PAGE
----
• Indies from around the world on Sundance Channel

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    As the Filipino filmmaker continues to shine in the independent genre, winning numerous citations and awards from international film festivals in Cannes, Toronto, and Busan among others, it is but timely that the Sundance Channel is now available in the Philippines via cable.

    The 24-hour movie channel will allow film producers, directors, scriptwriters, as well as actors easy access and exposure to award-winning pieces from all over the world, which should help enrich their knowledge and skills in making what has come to be called the “indie.” Cable subscribers, on the other hand, will have more options in movie viewing from home, and hopefully find themselves more open to works of art outside the realm of Hollywood blockbusters and local box office hits.

    The bearer of this piece of good news was Keith Mak, Sundance Channel’s head of affiliate distribution in Asia. He flew in from Hong Kong to Manila this week to talk more about the thrust of the cable network in the region. Accompanying Mak was Lorraine Ou, who serves as marketing manager for Asia at the Singapore office, and Asian Cable Communication’s CEO Jacque Ruby, whose company distributes the Sundance Channel as well as lifestyle network We TV in the Philippines.

    Unbeknownst to many, the Sundance Channel has been available in the Philippine market for the past year, and in neighboring Asian countries for some two-and-a-half years.

    As the network’s information packet indicates, the Sundance Channel was established by legendary Hollywood actor and director Robert Redford, who also founded the world famous Sundance Film Festival. Just as Redford envisioned, the cable network offers audiences a diverse and engaging selection of award-winning independent films, documentaries and original programs.

    “Offering a wide array of bold, imaginative and uncompromising programs, the network caters to independent-minded viewers seeking something different,” Mak elaborated.

    In the same breath, the executive also acknowledged that Sundance obviously has a niche market, which is also the reason why the network is experience a “steady build up” of following across the region.

    “This is usually the case with indie channels,” he admitted, “but since our mother company in the United States is AMC Networks Inc.—the network behind such critically acclaimed TV series like Mad Men, The Walking Dead, and the big Emmy winner this year, Breaking Bad—we’ve designed a programming that is 80-percent indie movies, with the 20-percent interspersed with these widely popular mainstream TV series.”

    The aim of such a clever marketing approach is to attract non-indie fans to tune into the network for their fill of the Emmy-type productions, and hopefully invite them to try out and even appreciate indie films in time.”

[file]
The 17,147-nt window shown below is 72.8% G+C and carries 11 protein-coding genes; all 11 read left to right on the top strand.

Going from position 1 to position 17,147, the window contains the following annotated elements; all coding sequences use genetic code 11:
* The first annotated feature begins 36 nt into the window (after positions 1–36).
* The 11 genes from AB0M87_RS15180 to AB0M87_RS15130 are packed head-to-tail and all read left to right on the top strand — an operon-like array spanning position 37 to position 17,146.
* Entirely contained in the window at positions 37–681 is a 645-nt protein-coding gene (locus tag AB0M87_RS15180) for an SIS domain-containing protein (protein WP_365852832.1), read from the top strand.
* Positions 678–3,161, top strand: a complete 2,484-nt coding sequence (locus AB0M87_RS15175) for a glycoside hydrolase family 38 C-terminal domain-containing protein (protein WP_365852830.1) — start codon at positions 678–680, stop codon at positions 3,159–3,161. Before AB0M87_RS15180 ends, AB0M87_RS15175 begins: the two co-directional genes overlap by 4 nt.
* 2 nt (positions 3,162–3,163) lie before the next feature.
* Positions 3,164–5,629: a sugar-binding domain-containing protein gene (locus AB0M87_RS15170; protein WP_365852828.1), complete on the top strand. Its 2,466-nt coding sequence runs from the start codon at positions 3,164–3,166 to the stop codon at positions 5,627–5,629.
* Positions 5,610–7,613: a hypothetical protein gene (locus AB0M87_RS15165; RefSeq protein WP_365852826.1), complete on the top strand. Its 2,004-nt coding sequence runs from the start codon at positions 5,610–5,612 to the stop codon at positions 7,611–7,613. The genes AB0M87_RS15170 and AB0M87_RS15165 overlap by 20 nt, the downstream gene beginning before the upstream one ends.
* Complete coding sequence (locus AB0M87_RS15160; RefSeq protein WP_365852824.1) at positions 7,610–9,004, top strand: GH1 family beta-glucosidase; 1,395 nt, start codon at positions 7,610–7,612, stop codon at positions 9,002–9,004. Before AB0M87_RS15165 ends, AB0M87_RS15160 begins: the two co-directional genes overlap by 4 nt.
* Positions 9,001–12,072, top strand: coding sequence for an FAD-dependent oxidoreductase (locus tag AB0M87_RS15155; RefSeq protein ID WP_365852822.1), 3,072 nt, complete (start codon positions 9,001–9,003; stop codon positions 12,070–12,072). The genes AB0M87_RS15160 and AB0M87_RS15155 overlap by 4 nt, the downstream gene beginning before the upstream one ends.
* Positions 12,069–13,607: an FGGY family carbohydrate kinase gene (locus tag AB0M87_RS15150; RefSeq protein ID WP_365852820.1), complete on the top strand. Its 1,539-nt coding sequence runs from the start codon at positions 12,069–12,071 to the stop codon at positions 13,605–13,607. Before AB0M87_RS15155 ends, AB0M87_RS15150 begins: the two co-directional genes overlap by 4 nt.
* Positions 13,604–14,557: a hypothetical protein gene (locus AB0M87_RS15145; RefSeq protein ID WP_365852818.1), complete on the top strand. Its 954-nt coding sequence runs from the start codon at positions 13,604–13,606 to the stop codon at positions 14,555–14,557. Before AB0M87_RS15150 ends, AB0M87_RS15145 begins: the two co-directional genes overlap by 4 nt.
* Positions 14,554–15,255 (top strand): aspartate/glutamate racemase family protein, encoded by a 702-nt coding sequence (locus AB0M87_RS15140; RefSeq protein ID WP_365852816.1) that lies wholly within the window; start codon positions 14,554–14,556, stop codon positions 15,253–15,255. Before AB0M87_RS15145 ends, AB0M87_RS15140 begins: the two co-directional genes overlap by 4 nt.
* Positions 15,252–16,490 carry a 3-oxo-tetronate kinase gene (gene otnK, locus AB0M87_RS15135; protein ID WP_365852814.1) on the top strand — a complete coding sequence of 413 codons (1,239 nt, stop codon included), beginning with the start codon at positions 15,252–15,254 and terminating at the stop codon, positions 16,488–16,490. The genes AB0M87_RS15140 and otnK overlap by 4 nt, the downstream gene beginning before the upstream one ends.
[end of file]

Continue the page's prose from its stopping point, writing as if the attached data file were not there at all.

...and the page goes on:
Sundance Channel exclusively premiered Breaking Bad across Asia for the first time in 2012. The series focuses on Walter White who is experiencing a mid-life crisis. When Walt discovers he is dying of lung cancer, the high school chemistry teacher develops a new sense of fearlessness. Desperate to secure his family’s financial future, he transforms from a mild mannered family man into a drug kingpin.

    Also featured on Sundance Channel is Rectify, which explores the life of a man who is released from prison after 18 years on death row.

    Low Winter Sun will premiere on the channel later this year and is a contemporary story of murder, deception, revenge and corruption in a world where the line between cops and criminals is blurred.

    The Sundance Channel is also home to award-winning films such as Emma, Cold Mountain, Goodwill Hunting and Hotel Rwanda.

    As Mak and his team continue to strengthen the presence of Sundance Channel in the region, he is proud of the fact that they have also stepped up the time frame in showing their film acquisitions as well as the AMC series.

    “Our team goes to the biggest film festivals around the world and chooses what they believe is best for the Asian market, where the key is strong story telling,” he explained. “And from there, we have shortened the time of acquiring rights, editing, censorship compliance to as short as three months from the theatrical showing, which is a feat for any movie channel.”

    As for the TV series, Sundance Channel Asia’s goal is to be able to air shows simultaneously with the American market.

    Until then, Robert Redford’s baby on the small screen will continue to celebrate the creativity of the independent filmmaker from all over the world—perhaps including the Philippines’ some time soon.

    For Philippine distribution inquiries, call the Asian Cable Communications (Accion) sales team at 636-0670 to 70.

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